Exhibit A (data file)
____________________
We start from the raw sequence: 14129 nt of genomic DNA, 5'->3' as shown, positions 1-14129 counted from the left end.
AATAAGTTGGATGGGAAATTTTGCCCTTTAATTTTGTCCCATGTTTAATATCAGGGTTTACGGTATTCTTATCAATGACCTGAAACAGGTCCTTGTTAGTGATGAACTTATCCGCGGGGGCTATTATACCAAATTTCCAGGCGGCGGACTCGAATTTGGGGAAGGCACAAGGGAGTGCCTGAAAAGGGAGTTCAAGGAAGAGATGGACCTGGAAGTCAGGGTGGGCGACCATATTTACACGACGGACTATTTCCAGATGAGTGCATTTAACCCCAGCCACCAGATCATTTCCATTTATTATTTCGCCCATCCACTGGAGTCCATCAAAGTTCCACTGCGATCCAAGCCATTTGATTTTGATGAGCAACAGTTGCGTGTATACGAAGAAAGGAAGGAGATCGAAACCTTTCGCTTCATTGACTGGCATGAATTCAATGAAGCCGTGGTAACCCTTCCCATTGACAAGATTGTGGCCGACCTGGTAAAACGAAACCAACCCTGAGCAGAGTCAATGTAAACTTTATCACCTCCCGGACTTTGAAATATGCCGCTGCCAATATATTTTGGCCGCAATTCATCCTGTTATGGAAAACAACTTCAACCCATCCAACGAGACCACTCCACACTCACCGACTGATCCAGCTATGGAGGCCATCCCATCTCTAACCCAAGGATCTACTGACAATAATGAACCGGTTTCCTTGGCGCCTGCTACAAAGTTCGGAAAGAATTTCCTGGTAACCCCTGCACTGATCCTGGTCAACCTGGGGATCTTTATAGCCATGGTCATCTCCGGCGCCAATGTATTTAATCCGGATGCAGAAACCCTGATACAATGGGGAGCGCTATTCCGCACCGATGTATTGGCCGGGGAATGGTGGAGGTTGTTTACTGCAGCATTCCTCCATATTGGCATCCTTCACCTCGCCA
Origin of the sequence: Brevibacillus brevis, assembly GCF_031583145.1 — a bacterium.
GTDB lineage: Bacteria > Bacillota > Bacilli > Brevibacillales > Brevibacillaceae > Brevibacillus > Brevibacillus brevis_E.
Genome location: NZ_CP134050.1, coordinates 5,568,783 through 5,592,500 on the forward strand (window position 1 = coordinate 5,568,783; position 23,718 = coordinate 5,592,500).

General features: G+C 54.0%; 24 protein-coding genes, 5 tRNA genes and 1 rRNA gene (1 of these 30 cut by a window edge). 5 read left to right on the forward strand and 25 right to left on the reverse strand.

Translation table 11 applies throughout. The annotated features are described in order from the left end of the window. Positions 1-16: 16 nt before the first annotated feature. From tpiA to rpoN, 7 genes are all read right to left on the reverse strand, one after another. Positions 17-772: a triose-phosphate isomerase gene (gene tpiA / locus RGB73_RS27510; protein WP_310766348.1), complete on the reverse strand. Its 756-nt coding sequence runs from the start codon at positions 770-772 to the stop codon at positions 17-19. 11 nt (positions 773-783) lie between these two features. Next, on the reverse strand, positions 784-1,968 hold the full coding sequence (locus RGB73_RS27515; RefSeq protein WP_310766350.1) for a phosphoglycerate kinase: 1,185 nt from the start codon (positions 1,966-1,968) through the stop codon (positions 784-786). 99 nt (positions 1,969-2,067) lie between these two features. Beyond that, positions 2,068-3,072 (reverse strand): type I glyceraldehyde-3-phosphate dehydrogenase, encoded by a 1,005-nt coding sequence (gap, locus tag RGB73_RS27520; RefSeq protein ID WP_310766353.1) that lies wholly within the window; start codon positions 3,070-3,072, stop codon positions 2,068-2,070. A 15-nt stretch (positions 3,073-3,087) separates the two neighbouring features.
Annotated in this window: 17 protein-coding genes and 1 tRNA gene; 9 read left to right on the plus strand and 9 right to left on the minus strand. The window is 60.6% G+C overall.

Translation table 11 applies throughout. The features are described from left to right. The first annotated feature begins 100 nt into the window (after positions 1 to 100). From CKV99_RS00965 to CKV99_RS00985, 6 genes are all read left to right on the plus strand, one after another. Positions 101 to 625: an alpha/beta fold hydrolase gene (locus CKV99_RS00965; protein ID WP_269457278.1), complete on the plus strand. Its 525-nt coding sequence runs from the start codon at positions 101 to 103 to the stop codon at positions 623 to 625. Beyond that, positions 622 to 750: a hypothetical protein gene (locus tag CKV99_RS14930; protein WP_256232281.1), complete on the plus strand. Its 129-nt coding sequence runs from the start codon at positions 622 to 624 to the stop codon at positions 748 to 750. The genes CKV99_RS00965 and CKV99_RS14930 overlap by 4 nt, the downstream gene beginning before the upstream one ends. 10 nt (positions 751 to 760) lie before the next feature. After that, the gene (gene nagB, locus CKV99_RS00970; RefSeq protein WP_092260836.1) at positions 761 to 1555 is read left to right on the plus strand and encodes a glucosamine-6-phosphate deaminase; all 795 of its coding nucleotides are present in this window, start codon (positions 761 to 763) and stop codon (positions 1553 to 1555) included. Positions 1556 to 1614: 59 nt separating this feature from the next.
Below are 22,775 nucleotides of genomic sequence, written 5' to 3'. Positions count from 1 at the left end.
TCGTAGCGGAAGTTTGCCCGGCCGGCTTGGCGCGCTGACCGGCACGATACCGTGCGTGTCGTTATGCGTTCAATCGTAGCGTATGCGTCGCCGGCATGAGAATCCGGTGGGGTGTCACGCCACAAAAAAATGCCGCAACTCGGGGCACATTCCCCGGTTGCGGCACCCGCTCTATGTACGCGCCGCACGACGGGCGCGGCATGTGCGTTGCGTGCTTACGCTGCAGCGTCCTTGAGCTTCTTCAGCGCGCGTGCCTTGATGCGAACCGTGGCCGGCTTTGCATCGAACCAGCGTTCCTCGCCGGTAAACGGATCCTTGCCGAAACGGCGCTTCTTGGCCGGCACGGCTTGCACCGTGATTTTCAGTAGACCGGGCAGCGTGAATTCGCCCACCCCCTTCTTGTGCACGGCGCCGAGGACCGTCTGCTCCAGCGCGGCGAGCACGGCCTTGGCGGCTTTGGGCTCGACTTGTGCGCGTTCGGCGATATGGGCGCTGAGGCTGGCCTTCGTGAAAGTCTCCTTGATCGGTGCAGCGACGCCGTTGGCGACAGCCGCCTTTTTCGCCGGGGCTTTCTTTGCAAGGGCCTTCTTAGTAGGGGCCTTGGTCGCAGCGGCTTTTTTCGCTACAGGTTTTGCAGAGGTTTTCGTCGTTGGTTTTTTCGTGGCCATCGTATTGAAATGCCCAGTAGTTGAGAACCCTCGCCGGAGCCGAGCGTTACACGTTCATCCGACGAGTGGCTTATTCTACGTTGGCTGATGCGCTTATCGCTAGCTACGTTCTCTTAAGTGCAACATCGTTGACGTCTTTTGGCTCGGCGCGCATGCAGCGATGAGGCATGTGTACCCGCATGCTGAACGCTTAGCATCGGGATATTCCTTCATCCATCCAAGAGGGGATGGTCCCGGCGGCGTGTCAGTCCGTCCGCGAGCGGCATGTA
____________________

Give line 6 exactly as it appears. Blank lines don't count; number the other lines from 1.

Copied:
General features: G+C 54.0%; 24 protein-coding genes, 5 tRNA genes and 1 rRNA gene (1 of these 30 cut by a window edge). 5 read left to right on the forward strand and 25 right to left on the reverse strand.